Detection of halogenated organics by their inhibitory action in a catalytic reaction between dimethyl acetylenedicarboxylate and 2-methyl-4-nitroaniline
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The purpose of this paper is to report on the detection of toxic halogenated organic compounds in water using their inhibitory action on a pyridine-catalyzed reaction between dimethyl acetylenedicarboxylate (DMAD) and 2-methyl-4-nitroaniline (MNA). Previous work has shown that similar techniques can successfully lower the detection limit of sulfides and arsines in water samples, compared to their standard photometric detection methods. This paper highlights the optimization, selectivity, and sensitivity studies of the proposed sensing scheme. Optimization shows that the pyridine-catalyzed reaction is more favorable at 4 mM DMAD and 8 mM MNA. It was also determined that the inhibitory effect of halogenated organic compounds is more pronounced when carried out at 60°C. Using optimized reaction conditions, the limit of quantification for the four regulated trihalomethanes (THMs) was approximately 80 ppm. In addition, the sensing method is selective to THMs and a few other halogenated organics. These promising results demonstrate the further success of this technique for sensitive, selective detection, and future work will be carried out to incorporate the technique in sensing applications for THMs in drinking water.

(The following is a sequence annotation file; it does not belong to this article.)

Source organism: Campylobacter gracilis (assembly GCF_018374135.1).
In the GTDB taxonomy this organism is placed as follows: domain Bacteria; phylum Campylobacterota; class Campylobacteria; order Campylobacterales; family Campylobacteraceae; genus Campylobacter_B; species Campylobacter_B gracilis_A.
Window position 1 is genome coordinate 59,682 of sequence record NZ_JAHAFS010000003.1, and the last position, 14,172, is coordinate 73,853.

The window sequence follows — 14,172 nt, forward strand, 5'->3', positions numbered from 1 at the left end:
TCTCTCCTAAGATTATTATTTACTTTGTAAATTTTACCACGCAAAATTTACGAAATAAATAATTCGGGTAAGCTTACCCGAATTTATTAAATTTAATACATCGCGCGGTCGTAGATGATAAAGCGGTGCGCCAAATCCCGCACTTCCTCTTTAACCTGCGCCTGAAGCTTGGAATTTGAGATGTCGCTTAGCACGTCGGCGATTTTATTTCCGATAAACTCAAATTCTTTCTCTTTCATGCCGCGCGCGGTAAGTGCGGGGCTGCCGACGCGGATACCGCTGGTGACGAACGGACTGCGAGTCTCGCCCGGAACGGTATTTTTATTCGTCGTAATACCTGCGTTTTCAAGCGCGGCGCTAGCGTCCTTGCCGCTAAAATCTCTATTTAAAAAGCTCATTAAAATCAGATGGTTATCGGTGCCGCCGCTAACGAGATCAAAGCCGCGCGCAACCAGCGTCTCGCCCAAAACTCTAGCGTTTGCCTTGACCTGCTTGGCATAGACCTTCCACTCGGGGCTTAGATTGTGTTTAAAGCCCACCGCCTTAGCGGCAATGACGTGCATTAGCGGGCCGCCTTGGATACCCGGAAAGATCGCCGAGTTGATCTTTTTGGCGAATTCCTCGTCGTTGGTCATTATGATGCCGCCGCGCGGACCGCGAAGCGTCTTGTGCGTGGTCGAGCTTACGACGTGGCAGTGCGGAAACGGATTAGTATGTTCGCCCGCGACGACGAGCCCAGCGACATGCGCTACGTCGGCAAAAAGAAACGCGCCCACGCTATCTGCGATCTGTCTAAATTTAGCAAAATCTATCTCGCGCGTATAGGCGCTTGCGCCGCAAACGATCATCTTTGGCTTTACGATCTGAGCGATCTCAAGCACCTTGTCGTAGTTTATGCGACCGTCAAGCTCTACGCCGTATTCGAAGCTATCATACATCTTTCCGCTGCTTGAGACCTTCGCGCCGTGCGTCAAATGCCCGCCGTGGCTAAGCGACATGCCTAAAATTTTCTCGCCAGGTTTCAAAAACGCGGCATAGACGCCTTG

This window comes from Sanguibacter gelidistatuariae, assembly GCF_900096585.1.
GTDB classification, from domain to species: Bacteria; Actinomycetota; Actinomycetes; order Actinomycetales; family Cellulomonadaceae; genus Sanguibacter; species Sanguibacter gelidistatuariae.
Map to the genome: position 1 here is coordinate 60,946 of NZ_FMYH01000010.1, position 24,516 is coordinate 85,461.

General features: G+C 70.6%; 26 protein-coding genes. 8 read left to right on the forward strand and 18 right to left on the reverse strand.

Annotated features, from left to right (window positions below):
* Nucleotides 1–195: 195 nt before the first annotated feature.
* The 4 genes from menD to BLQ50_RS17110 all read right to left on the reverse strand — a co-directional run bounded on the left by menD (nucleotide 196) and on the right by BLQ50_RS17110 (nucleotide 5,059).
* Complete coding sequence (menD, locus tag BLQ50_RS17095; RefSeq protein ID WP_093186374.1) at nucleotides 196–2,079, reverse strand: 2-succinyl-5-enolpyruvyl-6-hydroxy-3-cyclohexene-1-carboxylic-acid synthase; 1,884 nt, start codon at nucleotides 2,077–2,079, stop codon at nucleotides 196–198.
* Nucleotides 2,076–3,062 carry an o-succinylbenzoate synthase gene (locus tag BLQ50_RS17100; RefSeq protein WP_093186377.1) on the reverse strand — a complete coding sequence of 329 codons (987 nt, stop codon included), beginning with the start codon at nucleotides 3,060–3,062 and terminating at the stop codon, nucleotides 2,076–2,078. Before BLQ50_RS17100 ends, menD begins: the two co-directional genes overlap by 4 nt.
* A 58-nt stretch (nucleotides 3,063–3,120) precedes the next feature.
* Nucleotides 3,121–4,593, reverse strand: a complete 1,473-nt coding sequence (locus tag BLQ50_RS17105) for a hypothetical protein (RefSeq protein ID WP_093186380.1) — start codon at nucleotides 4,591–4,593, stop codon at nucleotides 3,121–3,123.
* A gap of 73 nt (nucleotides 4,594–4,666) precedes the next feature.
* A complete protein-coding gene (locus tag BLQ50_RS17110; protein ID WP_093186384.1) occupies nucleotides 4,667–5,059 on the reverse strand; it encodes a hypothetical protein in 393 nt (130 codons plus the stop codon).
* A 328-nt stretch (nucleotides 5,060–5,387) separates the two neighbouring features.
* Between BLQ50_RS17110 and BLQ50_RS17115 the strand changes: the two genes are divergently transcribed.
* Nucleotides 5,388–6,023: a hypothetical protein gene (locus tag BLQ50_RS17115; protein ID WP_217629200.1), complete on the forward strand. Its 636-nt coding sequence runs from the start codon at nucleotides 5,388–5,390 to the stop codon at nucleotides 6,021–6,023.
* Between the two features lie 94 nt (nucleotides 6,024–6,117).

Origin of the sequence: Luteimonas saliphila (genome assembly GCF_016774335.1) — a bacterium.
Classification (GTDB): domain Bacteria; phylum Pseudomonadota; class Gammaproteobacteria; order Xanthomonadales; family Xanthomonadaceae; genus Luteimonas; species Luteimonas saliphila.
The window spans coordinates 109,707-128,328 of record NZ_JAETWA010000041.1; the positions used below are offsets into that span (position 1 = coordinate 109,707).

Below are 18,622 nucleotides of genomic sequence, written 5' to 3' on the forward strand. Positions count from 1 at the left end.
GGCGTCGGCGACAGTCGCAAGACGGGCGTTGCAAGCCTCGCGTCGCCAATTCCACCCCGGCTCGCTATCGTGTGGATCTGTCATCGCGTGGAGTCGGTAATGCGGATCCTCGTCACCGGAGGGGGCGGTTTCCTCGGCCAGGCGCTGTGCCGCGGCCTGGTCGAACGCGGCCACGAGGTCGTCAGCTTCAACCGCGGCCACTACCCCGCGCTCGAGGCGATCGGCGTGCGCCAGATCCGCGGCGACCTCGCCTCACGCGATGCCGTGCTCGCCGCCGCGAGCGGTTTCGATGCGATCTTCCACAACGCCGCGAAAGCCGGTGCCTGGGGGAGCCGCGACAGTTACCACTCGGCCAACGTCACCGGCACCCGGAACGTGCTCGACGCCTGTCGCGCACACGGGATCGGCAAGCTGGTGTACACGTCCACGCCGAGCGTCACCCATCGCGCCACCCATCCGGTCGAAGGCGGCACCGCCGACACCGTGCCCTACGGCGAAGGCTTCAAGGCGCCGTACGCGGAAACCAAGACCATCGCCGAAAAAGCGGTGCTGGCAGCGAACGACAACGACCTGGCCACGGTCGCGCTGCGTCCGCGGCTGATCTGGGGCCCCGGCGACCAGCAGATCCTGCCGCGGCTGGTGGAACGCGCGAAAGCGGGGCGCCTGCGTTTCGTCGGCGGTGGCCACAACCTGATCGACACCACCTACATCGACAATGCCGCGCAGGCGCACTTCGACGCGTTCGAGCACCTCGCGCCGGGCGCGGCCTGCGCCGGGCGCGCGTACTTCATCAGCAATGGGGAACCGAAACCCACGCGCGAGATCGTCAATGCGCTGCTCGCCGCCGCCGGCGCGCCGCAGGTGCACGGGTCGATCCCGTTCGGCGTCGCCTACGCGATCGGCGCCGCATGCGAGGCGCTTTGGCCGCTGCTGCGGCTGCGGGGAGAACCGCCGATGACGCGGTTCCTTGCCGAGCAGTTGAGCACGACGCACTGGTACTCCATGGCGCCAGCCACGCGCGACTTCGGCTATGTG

Keywordstrihalomethanes drinking water Fujiwara reaction electrochemical detection
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